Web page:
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• Many studies included on the list clearly state that the benefits of COVID-19 vaccination outweigh the small risk of side effects, which are rare.
• The list says it includes 1,000 studies, but some studies appear more than once, under different adverse reaction categories.
• Some of the adverse reactions included on the list cite a single study of one patient.
An Australian blog touting "medical freedom" published a misleading list about COVID-19 vaccine safety.
The headline on the Jan. 20 list reads, "1,000 peer reviewed studies questioning COVID-19 vaccine safety."
The list was shared on Facebook and flagged as part of Facebook’s efforts to combat false news and misinformation on its News Feed. (Read more about our partnership with Facebook.)
It was published on Informed Choice Australia, which describes itself as "a portal of information to help you make the right choice," and says people have the right "to refuse any treatment that has not completed all the required clinical trials including long-term studies."
Far from "questioning COVID-19 vaccine safety," as the claim says, many studies included in this catalog clearly state that the benefits of COVID-19 vaccination outweigh the small risk of side effects, which are rare. The studies collect, interpret and evaluate data about adverse reactions to COVID-19 vaccines, per the process with scientific research.
The list is grouped by adverse reaction categories, with myocarditis — inflammation of the heart muscle — topping the list and 226 related studies cited for that category. The risk of myocarditis from COVID-19 vaccines is small and symptoms are normally mild. By comparison, contracting COVID-19 is "a strong and significant risk factor for myocarditis," especially among children yoinger than 16, according to the CDC.
The very first study on the list, which examined four patients with myocarditis following COVID-19 vaccination, says, "The authors seek not to frustrate vaccination efforts, but rather to prepare patients and providers for a rare but potential adverse effect."
Among the first 10 studies listed, nearly every one included similar language. One of the studies put it like this: "Cases tend to be mild, do not usually require specific interventions, and potential risks of the vaccine are outweighed by the well defined risks of COVID-19 infection."
For other adverse reaction categories, the list again pointed to studies that did not question the safety of COVID-19 vaccines:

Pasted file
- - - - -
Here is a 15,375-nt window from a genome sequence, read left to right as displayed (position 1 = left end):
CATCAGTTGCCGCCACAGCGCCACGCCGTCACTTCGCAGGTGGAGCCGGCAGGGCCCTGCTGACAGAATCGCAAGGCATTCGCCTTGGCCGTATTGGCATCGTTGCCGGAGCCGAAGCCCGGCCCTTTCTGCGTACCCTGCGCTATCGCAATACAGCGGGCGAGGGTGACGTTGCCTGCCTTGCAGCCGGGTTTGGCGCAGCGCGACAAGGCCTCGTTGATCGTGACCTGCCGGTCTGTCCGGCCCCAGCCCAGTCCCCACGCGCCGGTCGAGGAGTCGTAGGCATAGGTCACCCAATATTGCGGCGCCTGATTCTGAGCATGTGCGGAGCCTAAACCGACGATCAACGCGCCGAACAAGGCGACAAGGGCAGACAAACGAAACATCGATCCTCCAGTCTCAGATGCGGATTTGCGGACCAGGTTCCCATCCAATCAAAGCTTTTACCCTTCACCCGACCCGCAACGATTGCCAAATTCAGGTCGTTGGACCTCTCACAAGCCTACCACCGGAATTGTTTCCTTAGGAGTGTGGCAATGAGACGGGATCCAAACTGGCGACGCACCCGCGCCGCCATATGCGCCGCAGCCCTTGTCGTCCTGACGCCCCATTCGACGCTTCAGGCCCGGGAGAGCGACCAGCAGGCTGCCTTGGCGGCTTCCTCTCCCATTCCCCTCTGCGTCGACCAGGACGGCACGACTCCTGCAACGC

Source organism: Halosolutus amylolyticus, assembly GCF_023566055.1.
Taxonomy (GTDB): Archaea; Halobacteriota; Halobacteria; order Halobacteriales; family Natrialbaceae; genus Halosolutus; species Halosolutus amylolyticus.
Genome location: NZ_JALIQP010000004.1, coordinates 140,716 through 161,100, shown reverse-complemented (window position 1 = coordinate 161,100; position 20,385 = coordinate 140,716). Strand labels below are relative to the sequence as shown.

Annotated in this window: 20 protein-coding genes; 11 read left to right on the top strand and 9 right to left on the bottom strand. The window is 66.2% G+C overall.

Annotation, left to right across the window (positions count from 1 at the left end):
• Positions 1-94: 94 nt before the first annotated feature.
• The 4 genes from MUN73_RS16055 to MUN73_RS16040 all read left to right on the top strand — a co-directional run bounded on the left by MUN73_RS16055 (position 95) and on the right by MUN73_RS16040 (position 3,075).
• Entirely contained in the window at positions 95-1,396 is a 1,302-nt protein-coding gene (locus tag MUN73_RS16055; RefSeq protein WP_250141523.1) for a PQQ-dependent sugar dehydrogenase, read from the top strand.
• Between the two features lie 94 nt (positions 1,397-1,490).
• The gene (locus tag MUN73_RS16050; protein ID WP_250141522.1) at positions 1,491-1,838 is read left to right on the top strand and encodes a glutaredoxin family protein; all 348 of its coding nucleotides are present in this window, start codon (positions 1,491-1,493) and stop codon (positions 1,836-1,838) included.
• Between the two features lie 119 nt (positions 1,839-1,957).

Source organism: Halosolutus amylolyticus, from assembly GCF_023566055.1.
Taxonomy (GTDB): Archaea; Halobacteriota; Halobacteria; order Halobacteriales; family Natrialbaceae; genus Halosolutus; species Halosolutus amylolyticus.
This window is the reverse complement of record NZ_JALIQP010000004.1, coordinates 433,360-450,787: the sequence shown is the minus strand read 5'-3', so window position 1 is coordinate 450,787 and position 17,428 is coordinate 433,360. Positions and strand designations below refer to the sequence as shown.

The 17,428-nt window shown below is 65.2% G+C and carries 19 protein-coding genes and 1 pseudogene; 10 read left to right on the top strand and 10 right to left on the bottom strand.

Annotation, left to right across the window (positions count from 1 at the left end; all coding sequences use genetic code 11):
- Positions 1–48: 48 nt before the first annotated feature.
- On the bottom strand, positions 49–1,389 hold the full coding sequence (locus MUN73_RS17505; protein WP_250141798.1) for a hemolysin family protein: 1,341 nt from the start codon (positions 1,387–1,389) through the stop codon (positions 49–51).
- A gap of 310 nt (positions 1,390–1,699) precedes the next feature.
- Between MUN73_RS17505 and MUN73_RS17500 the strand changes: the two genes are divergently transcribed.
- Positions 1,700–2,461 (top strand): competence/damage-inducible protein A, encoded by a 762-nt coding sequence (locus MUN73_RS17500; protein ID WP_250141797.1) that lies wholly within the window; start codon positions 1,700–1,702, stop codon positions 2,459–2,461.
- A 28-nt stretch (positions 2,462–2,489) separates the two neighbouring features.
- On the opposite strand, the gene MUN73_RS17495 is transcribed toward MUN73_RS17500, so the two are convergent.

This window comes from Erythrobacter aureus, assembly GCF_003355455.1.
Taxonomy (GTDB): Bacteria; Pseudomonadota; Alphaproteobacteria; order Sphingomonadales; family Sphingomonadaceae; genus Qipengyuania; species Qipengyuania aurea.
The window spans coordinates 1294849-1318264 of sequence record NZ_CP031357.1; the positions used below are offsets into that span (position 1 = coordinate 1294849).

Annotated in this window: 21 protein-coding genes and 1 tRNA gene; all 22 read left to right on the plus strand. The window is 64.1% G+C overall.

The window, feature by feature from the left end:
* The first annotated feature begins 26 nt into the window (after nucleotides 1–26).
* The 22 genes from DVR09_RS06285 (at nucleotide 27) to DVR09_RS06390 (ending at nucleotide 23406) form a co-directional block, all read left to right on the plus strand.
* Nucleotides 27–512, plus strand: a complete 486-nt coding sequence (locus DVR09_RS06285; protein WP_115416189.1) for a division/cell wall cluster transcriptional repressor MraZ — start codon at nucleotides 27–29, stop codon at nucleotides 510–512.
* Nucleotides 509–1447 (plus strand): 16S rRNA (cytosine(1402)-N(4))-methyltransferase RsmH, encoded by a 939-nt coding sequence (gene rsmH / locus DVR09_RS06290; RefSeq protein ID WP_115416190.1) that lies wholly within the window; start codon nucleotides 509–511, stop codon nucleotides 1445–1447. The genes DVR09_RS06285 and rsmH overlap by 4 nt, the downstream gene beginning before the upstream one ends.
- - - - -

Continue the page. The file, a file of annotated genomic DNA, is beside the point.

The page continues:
For cerebral venous thrombosis, a blood clot in the brain, one of the studies cited says the frequency of that reaction after COVID-19 vaccination is "markedly lower" than for patients hospitalized with COVID-19.
For anaphylaxis, an allergic reaction that causes airways to narrow and block breathing, one of the studies said, "The risk of anaphylaxis to mRNA vaccines is present but extremely low and is offset by the benefits of the vaccine."
The blog says it includes 1,000 studies, but some studies appear more than once, under different adverse reaction categories. For example, one study is found under both the anaphylaxis and allergic reactions categories, and multiple studies appear under both myocarditis and pericarditis subcategories.
One adverse reaction that’s listed, called Sweet’s syndrome — a painful rash — cites a single study of one person.
A list published on a blog has a headline that says, "1,000 peer reviewed studies questioning COVID-19 vaccine safety."
Many studies included on the list clearly state that the benefits of vaccination against COVID-19 far outweigh the small risk of side effects, which are rare.
The list says it includes 1,000 studies, but some studies are on the list more than once, under different adverse reaction categories.
We rate this claim False.
American Heart Journal Plus: Cardiology Research and Practice, "Myocarditis following mRNA vaccination against SARS-CoV-2, a case series," August, 2021
Canadian Journal of Cardiology, "Myocarditis and Pericarditis After COVID-19 mRNA Vaccination: Practical Considerations for Care Providers," October 2021
Centers for Disease Control and Prevention, "Association Between COVID-19 and Myocarditis Using Hospital-Based Administrative Data — United States, March 2020–January 2021," Sept. 3, 2021
Clinical Immunology, "Anaphylaxis associated with the mRNA COVID-19 vaccines: Approach to allergy investigation," April 28, 2021
Informed Choice Australia, "1000 Peer Reviewed Studies Questioning Covid-19 Vaccine Safety," Jan. 20, 2022
JAMA Cardiology, "Myocarditis Following Immunization With mRNA COVID-19 Vaccines in Members of the US Military," June 29, 2021
Journal of the American College of Cardiology, "Cerebral Venous Sinus Thrombosis in the U.S. Population, After Adenovirus-Based SARS-CoV-2 Vaccination, and After COVID-19," July 27, 2021
Mayo Clinic, "Anaphylaxis," accessed Feb. 17, 2022
Pediatrics, "Symptomatic Acute Myocarditis in 7 Adolescents After Pfizer-BioNTech COVID-19 Vaccination," Sept. 1, 2021
PolitiFact, "Benefits from COVID-19 vaccines far outweigh the risks for teens," Nov. 23, 2021
PolitiFact, "Social media claim misleads on risk of myocarditis," Jan. 31, 2022
The American Journal of Emergency Medicine, "Thrombosis with thrombocytopenia syndrome associated with COVID-19 vaccines," November 2021
Turkish Journal of Anaesthesiology & Reanimation, "What is Scientific Research and How Can it be Done?" August 2016
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